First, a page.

Abdorrahman Boroumand Center

for Human Rights in Iran

Omid, a memorial in defense of human rights in Iran
One Person’s Story

Dehqan Salamat


Age: 45
Nationality: Iran
Religion: Islam (Sunni)
Civil Status: Married


Date of Killing: October 10, 2011
Location of Killing: Orumieh Prison, Orumieh, Azarbaijan-e Gharbi Province, Iran
Mode of Killing: Hanging
Charges: Drug trafficking

About this Case

Abdorrahman Boroumand Center was informed of the execution of Mr. Dehqan Salamat, son of Tofiq, by one of his acquaintances who completed the Center’s special electronic form (April 24, 2018). In addition, news of the execution of Mr. Dehghan Salamat, along with five other individuals, was announced by the website of Kurdpa (September 11, 2011). Additional information on this case was obtained from the website of Human Rights Activists for Democracy in Iran (September 11, 2011), and the news outlet of the Society for Defending Azari Political Prisoners in Iran – ADAP (September 13, 2011).

Mr. Salamat, born in 1966, was from the village of Suma-ye Baradoust in West Azarbaijan. He was married and had five children, but also provided for the wife and children of his deceased brother (electronic form, April 24, 2018).

Mr. Salamat, who had finished secondary school, was a van driver and a truck driver’s assistant (electronic form, April 24, 2018).

Mr. Salamat used to have connections with the Democratic Party of Iranian Kurdistan and the Komala Party of Iranian Kurdistan*, but his case pertains to purchase and sale of illegal drugs (electronic form, April 24, 2018).

Arrest and detention

Mr. Salamat was arrested in the city of Orumieh and spent some time in Orumieh Central Prison (Darya) (Kurdpa, September 11, 2011; electronic form, April 24, 2018). However, there is no information available on the details of his arrest and detention. 


There is no information available on the details of the session or sessions of Mr. Salamat’s trial. 


Mr. Salamat was charged with “purchase and sale of illegal drugs” (Kurdpa, September 11, 2011).

The validity of the criminal charges brought against this defendant cannot be ascertained in the absence of the basic guarantees of a fair trial. International human rights organizations have drawn attention to reports indicating that the Islamic Republic authorities have brought trumped-up charges, including drug trafficking, sexual, and other criminal offences, against their opponents (including political, civil society activists, as well as unionists and ethnic and religious minorities). Each year Iranian authorities sentence to death hundreds of alleged common criminals, following judicial processes that fail to meet international standards. The exact number of people convicted and executed based on trumped-up charges is unknown.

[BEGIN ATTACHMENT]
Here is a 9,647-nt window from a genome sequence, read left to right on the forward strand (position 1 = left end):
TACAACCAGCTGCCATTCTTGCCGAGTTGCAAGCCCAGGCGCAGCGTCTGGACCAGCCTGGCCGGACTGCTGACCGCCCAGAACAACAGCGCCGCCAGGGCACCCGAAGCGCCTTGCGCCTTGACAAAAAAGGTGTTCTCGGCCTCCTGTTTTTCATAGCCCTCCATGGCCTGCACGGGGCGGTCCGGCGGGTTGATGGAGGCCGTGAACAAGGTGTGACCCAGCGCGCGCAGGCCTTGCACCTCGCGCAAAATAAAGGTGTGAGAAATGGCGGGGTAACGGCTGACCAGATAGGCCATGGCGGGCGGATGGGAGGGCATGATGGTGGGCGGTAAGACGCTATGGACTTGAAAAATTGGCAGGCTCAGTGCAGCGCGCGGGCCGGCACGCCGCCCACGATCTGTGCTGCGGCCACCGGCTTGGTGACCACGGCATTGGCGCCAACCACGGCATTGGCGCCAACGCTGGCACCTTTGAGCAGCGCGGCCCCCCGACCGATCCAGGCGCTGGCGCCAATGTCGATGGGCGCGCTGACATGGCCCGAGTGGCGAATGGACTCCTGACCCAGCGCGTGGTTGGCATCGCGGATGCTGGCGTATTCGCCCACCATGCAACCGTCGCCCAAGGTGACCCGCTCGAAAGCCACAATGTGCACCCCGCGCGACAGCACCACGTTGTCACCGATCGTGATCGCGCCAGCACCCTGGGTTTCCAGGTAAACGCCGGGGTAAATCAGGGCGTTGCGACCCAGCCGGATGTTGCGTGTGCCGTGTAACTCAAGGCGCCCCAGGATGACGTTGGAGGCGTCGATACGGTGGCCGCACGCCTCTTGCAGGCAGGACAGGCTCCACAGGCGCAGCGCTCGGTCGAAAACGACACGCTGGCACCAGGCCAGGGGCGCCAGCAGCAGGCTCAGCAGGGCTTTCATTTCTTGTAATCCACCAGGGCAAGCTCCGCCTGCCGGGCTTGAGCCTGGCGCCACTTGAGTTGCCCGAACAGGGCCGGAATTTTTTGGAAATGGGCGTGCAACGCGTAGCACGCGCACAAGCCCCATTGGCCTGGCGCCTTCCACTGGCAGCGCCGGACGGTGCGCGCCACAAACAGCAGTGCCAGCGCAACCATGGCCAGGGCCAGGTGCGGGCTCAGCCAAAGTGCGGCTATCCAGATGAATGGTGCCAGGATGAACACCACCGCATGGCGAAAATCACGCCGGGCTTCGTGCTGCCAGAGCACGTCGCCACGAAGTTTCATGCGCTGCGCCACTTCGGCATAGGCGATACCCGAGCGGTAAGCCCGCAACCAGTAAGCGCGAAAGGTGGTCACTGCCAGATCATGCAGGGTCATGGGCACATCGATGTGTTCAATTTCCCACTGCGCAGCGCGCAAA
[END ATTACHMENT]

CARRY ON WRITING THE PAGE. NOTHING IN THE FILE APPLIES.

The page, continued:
Evidence of guilt

There is no information available on details of the evidence of guilt entered against Mr. Salamat. 


Mr. Salamat was the sixth defendant of the case, and he had repeatedly denied any knowledge of the existence of illegal drugs. His fellow defendants had also testified that he had had no knowledge of the existence of the discovered illegal drugs (electronic form, April 24, 2018). However, there is no further information available on the details of Mr. Salamat’s defense.


Mr. Dehghan Salamat was hanged, along with five other individuals, in Orumieh Central Prison (Darya) in the afternoon of September 10, 2011 (Kurdpa, September 11, 2011).

The body of Mr. Salamat was buried in the border-area village of Sarv (electronic form, April 24, 2018). 


*During the 1960s, a few of the remaining members of the Democratic Party of Kurdistan in Iraq founded the revolutionary Democratic Party of Iranian Kurdistan. Esma’il Sharifzadeh, Abdollah Mo’eini, and Molla Auwrah were among the leaders of this party that, inspired by the Cuban Revolution, started their guerrilla campaisn in Kurdistan. After the defeat of this movement in 1969 and arrest of many of its members, guerrilla tactics were denounced and Maoist methods started to dominate the party. In 1979, after the release of some of the imprisoned Kurdish leaders, the Revolutionary Organization of the Laborers of Kurdistan, or the Komala, was established. Komala, given its Marxist approach to politics, was against the local landholders and capitalists, and would provoke the workers and farmers of Kurdistan to conduct guerrilla warfare against them as well as the central government. Komala regarded the Democratic Party of Iranian Kurdistan as the representative of the opulent class of the Kurds. As such, it started an extensive campaign against the Democrats, which would repeatedly lead to armed struggle between the followers of the two parties that left hundreds of casualties. In 1982, the Komala coalesced with a Marxist group named Sahand – whose activities proved to be more in the area of theory – to establish the Communist Party of Iran. Since then, the organization changed its name to the “Kurdistan Organization of the Communist Party of Iran – Komala.” However, in the coming years, Komala would withdraw from the Communist Party of Iran and then splinter into different cells, which include the Komala Party of Iranian Kurdistan, led by Abdollah Mohtadi, and Komala – the Kurdistan Organization of the Communist Party of Iran, led by Ibrahim Alizadeh.

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